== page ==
According to a two-year study conducted in Kishinev under the supervision of N.F. Talisina, grades for young students taking part in the chess experiment increased in all subjects. Teachers noted improvement in memory, better organizational skills, and for many increased fantasy and imagination (Education Ministry of the Moldavian Republic, 1985). , 
In his 1986 pilot study, Dr. Ferguson found that it is possible to enhance achievement by focusing on individuals' modality strengths, creating an individualized thinking plan, analyzing and reflecting upon one's own problem solving processes, sharing his/her thinking system with peers, and modifying the system to integrate other modalities. , , 
During the 1987-88 ``Development of Reasoning and Memory through Chess,'' all students in a rural Pennsylvania sixth grade self-contained classroom were required to participate in chess lessons and play games. None of the pupils had previously played chess. The pupils significantly improved in both memory and verbal reasoning. The effect of the magnitude of the results is strong (eta 2 is .715 for the Memory test gain compared to the Norm). These results suggest that transfer of the skills fostered through the chess curriculum did occur. , ,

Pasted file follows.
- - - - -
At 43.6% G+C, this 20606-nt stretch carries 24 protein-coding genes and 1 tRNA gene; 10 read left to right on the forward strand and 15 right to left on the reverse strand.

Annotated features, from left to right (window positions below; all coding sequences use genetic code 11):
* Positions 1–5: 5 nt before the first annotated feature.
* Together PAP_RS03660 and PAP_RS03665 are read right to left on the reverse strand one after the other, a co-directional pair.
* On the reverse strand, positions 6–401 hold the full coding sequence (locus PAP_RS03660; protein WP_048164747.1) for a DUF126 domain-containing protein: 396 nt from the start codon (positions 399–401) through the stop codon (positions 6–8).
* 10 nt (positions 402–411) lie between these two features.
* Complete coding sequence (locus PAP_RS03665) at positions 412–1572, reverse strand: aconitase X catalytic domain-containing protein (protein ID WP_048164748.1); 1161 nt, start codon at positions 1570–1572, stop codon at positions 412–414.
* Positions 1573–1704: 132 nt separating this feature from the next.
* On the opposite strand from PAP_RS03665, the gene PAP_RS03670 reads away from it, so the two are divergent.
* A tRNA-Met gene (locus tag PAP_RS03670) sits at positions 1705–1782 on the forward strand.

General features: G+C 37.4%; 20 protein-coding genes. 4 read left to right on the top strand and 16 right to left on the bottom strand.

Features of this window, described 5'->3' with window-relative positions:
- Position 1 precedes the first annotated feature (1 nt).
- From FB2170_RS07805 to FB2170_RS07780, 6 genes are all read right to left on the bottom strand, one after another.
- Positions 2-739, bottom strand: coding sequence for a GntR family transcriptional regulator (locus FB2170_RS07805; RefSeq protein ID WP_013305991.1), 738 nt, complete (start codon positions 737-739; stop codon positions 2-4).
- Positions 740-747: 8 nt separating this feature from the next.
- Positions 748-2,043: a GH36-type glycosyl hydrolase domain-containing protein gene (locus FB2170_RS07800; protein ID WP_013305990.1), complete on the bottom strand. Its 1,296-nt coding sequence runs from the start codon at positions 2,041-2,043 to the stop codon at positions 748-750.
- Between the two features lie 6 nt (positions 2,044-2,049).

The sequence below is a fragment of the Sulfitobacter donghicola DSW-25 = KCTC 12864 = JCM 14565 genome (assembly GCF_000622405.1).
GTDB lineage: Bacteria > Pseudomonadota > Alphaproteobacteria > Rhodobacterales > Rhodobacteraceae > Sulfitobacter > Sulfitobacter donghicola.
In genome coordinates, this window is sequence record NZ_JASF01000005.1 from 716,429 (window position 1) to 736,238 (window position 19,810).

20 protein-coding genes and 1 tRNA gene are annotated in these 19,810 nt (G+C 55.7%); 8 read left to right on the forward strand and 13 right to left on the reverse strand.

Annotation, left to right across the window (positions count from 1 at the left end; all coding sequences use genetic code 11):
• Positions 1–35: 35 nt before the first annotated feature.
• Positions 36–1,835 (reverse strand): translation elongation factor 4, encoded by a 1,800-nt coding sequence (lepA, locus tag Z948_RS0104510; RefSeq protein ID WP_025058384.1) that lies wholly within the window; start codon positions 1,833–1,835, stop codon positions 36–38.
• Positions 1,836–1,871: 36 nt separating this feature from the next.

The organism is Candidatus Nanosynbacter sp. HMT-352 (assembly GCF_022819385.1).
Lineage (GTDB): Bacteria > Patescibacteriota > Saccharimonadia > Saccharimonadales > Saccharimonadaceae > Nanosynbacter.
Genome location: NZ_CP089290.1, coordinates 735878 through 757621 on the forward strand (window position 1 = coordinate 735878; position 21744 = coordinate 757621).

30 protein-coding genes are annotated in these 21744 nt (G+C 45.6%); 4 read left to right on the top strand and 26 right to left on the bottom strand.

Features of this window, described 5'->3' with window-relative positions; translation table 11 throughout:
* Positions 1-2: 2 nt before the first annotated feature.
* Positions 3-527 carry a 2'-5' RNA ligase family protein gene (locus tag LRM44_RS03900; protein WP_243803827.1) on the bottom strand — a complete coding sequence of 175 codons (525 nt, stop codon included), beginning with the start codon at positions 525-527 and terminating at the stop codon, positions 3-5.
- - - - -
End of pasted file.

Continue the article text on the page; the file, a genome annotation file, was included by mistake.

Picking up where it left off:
A 1989-92 New Brunswick, Canada study, using 437 fifth graders split into three groups, experimenting with the addition of chess to the math curriculum, found increased gains in math problem-solving and comprehension proportionate to the amount of chess in the curriculum. 
A 1990-92 study using a sub-set of the New York City Schools Chess Program produced statistically significant results concluding that chess participation enhances reading performance. , , 
“Playing Chess: A Study of Problem-Solving Skills in Students with Average and Above Average Intelligence,'' a study by Philip Rifner, was conducted during the 1991-1992 school term. The study sought to determine whether middle school students who learned general problem solving skills in one domain could apply them in a different domain. Data indicated that inter-domain transfer can be achieved if teaching for transfer is an instructional goal.